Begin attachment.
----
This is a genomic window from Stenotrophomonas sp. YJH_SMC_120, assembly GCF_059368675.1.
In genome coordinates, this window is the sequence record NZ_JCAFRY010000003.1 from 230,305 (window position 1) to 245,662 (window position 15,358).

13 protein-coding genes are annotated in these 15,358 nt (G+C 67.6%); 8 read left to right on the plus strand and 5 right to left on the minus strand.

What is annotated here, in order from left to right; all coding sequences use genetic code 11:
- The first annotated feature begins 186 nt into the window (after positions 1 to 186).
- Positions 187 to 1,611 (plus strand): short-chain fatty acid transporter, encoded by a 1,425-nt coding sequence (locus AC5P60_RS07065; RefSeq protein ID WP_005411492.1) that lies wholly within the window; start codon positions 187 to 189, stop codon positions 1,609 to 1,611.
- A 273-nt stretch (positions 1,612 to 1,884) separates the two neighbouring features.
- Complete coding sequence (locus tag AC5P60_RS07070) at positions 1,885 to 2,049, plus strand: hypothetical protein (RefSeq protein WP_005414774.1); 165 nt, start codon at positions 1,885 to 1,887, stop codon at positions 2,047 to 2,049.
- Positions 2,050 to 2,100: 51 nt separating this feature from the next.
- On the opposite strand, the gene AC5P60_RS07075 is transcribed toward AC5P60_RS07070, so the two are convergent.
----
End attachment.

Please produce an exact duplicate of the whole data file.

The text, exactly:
This is a genomic window from Stenotrophomonas sp. YJH_SMC_120, assembly GCF_059368675.1.
In genome coordinates, this window is the sequence record NZ_JCAFRY010000003.1 from 230,305 (window position 1) to 245,662 (window position 15,358).

13 protein-coding genes are annotated in these 15,358 nt (G+C 67.6%); 8 read left to right on the plus strand and 5 right to left on the minus strand.

What is annotated here, in order from left to right; all coding sequences use genetic code 11:
- The first annotated feature begins 186 nt into the window (after positions 1 to 186).
- Positions 187 to 1,611 (plus strand): short-chain fatty acid transporter, encoded by a 1,425-nt coding sequence (locus AC5P60_RS07065; RefSeq protein ID WP_005411492.1) that lies wholly within the window; start codon positions 187 to 189, stop codon positions 1,609 to 1,611.
- A 273-nt stretch (positions 1,612 to 1,884) separates the two neighbouring features.
- Complete coding sequence (locus tag AC5P60_RS07070) at positions 1,885 to 2,049, plus strand: hypothetical protein (RefSeq protein WP_005414774.1); 165 nt, start codon at positions 1,885 to 1,887, stop codon at positions 2,047 to 2,049.
- Positions 2,050 to 2,100: 51 nt separating this feature from the next.
- On the opposite strand, the gene AC5P60_RS07075 is transcribed toward AC5P60_RS07070, so the two are convergent.